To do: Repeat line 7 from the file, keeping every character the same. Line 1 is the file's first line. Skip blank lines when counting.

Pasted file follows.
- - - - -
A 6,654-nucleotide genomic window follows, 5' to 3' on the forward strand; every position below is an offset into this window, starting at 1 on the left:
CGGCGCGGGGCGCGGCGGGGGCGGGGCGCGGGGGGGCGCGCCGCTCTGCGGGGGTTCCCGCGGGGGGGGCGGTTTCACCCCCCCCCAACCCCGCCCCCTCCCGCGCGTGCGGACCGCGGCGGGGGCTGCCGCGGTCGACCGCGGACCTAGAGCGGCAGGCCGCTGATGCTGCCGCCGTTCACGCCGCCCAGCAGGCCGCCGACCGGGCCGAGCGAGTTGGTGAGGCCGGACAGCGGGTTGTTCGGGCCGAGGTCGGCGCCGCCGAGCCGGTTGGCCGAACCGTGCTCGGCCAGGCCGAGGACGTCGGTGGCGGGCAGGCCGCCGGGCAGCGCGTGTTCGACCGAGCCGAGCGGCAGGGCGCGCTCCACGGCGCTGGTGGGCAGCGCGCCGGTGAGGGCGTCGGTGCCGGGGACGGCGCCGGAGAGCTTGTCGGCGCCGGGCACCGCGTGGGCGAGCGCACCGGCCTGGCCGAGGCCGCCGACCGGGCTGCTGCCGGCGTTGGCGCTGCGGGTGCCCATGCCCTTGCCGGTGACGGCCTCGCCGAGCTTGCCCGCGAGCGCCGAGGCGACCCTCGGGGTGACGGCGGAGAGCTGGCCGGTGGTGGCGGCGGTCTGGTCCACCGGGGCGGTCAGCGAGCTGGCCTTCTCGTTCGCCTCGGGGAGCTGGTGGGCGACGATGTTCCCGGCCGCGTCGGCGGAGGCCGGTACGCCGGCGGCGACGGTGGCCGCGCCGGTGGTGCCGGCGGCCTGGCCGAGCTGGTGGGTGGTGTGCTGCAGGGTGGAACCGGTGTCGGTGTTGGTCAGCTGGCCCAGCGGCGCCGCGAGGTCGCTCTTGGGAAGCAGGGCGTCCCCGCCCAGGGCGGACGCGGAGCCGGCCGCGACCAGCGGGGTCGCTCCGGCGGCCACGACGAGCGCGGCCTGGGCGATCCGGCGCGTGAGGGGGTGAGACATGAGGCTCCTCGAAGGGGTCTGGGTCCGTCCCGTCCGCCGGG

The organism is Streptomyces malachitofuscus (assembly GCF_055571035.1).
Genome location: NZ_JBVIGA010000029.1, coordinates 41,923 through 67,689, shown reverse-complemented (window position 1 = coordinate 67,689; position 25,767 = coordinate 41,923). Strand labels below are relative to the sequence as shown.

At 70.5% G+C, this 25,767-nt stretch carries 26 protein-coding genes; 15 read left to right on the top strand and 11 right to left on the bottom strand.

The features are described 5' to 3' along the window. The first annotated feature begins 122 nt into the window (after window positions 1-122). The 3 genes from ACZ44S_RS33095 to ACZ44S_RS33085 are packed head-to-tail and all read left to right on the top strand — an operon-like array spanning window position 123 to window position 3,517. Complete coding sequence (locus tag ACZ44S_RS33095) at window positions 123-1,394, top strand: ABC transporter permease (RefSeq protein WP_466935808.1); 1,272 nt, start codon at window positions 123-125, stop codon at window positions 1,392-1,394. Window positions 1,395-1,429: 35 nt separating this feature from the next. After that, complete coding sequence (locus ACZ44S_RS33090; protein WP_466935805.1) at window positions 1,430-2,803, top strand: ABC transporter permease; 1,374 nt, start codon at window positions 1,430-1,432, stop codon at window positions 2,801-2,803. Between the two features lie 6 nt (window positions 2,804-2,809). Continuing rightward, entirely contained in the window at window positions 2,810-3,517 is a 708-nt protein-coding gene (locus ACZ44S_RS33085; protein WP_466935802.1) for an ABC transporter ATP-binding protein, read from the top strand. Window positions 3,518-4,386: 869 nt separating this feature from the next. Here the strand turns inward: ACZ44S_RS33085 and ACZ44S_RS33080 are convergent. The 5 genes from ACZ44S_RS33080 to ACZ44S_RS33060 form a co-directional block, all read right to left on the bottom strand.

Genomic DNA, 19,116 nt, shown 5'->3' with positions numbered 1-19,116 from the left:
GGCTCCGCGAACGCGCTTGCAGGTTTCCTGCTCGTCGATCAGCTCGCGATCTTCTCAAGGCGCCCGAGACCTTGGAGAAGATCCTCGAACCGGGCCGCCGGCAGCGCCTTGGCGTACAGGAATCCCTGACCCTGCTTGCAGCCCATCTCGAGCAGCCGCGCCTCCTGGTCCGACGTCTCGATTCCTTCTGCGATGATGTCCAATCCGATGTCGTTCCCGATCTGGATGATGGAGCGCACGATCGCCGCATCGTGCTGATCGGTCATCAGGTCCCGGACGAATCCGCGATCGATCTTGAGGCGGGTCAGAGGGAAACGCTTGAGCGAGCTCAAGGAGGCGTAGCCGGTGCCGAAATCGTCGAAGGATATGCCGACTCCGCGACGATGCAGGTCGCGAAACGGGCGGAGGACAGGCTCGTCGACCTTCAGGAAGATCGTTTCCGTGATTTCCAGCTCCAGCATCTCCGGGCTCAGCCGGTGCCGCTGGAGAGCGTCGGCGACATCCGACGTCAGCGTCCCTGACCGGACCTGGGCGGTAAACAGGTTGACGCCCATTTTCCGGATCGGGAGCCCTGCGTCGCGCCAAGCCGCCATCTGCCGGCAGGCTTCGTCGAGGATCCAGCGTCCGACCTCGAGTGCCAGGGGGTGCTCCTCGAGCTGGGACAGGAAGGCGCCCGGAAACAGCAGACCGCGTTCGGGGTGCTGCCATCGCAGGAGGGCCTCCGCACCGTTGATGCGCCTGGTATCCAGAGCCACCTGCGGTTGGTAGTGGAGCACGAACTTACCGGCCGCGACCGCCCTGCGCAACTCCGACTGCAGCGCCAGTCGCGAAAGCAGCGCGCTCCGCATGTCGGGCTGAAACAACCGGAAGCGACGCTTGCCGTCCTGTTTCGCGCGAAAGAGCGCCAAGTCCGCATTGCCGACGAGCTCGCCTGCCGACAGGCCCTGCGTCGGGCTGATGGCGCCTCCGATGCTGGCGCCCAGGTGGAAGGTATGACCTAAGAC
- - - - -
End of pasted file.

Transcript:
Genomic DNA, 19,116 nt, shown 5'->3' with positions numbered 1-19,116 from the left: